I don’t often wear No.5, as beautiful as it is, because I do associate it so much with my mom; but I use and love No.5 Eau Premiere as well as No.5 L’Eau. Blogger Neil Chapman of The Black Narcissus described the trio so well in his book “Perfume: In Search of Your Signature Scent” (which I highly, highly recommend!):

Chanel’s enduring, glamorous icon is a scintillation of aldehydes, rose de mai, ylang ylang, orris, jasmine and vanilla (among many other ingredients) — a caress of timeless, confident femininity…. Successful recent reiterations of the No.5 brand that aim to appeal to the younger consumer include Eau Premiere (2007) — which I like for its streamlined primness and muted, statuesque lightness that works convincingly as a chilled, contemporary flanker of the original — and No.5 L’Eau in 2016, which smells as peachy and rosy as the dawn.

I can’t think of another perfume that has had the famous Any Warhol portrait treatment, can you? Do you like No.5, in any of its current versions or flankers? And happy Mother’s Day to all who are celebrating it today!

Bottles of Chanel No.5 perfume by Andy Warhol
Chanel No.5 portraits by Andy Warhol; image from Fragrantica.com.
May Muguet Marathon: Neil Chapman’s “Perfume”

May Muguet Marathon: Neil Chapman’s “Perfume”

If you have read the excellent fragrance blog The Black Narcissus, you have already encountered the writing of Neil Chapman. Neil published, this spring, his first book, called “Perfume: In Search of Your Signature Scent.” You can buy it on Amazon.com! It’s a great book, full of his unique insights, impressions, and life experiences, enriched by his knowledge not only of perfume but of the literature of various cultures. Case in point: his introduction of the section in his book that discusses lily of the valley as a fragrance note.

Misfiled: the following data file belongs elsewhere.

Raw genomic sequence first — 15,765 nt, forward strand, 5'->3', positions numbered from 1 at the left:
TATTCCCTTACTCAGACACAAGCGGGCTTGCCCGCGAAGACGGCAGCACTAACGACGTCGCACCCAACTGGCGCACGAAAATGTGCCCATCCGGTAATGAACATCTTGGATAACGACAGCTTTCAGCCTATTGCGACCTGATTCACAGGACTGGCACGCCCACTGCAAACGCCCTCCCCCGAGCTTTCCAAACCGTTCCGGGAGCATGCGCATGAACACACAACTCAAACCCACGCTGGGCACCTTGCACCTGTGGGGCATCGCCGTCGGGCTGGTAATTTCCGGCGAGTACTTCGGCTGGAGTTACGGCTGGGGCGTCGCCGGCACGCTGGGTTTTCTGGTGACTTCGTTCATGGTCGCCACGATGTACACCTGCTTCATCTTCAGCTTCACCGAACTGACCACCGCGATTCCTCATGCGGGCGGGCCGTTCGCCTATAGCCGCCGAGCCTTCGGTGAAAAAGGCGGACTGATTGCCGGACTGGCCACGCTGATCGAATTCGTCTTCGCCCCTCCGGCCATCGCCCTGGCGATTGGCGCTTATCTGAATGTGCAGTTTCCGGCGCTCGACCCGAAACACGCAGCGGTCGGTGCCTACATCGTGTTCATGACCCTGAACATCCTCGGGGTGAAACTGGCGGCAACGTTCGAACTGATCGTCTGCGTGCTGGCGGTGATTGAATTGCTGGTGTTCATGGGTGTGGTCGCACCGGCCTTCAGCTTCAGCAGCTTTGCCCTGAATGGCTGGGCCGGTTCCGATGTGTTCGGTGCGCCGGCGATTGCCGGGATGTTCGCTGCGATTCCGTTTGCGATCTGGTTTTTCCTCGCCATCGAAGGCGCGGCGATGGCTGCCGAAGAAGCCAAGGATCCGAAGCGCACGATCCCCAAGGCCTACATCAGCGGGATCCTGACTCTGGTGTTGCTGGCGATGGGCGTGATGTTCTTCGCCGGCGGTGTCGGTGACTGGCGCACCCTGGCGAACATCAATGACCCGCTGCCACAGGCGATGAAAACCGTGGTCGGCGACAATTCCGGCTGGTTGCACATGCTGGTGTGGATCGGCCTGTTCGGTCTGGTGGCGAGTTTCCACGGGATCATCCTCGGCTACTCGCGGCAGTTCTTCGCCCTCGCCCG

In Natsume Soseki’s 1909 novel Sore Kara (‘And then …’) the main protagonist, Daisuke — a fraught, pretence-addled, indolent ‘aesthete’ whose descent into madness forms the core of the novel — has a predilection for sleeping in the aroma of delicate flowers in order to negate life’s sordid realities. Overly affected by the ordinary physical world, this nervous book collector uses a faint, lightly sweet floral scent at night to reduce his contacts with the world to a minimum: snowy white lilies of the valley, with their stems not yet cut, flowers that form an important motif in the novel, but not only for their pristine beauty and virginal whiteness.

The muguet fragrances Neil reviews in his book are: Diorissimo, Muguet du Bonheur, Penhaligons’ Lily of the Valley, Don’t Get Me Wrong, Baby, I Don’t Swallow, Muguet Fleuri, Muguet Blanc, Quartana’s Lily of the Valley, and Muguet des Bois. His reviews of those are as distinctive and individually nuanced as his writing quoted above.

I highly recommend Neil’s book, whether you are new to the exploration of fragrances, or you are a perfumista with dozens (or hundreds!) of bottles of your own. There are eleven main chapters, named generally for scent groupings of his own, like “Green”, “Gourmand”, “Eros.” You will learn a lot, no matter where you are in your perfume journey; and even fragrances you know well get “The Black Narcissus” treatment, in which Neil weaves his own extensive knowledge with his personal observations, impressions, and experiences. His story of his close encounter with Japanese incense (he and his partner live in Japan) and the accompanying ceremony is hilarious and worth the price of the book for that alone.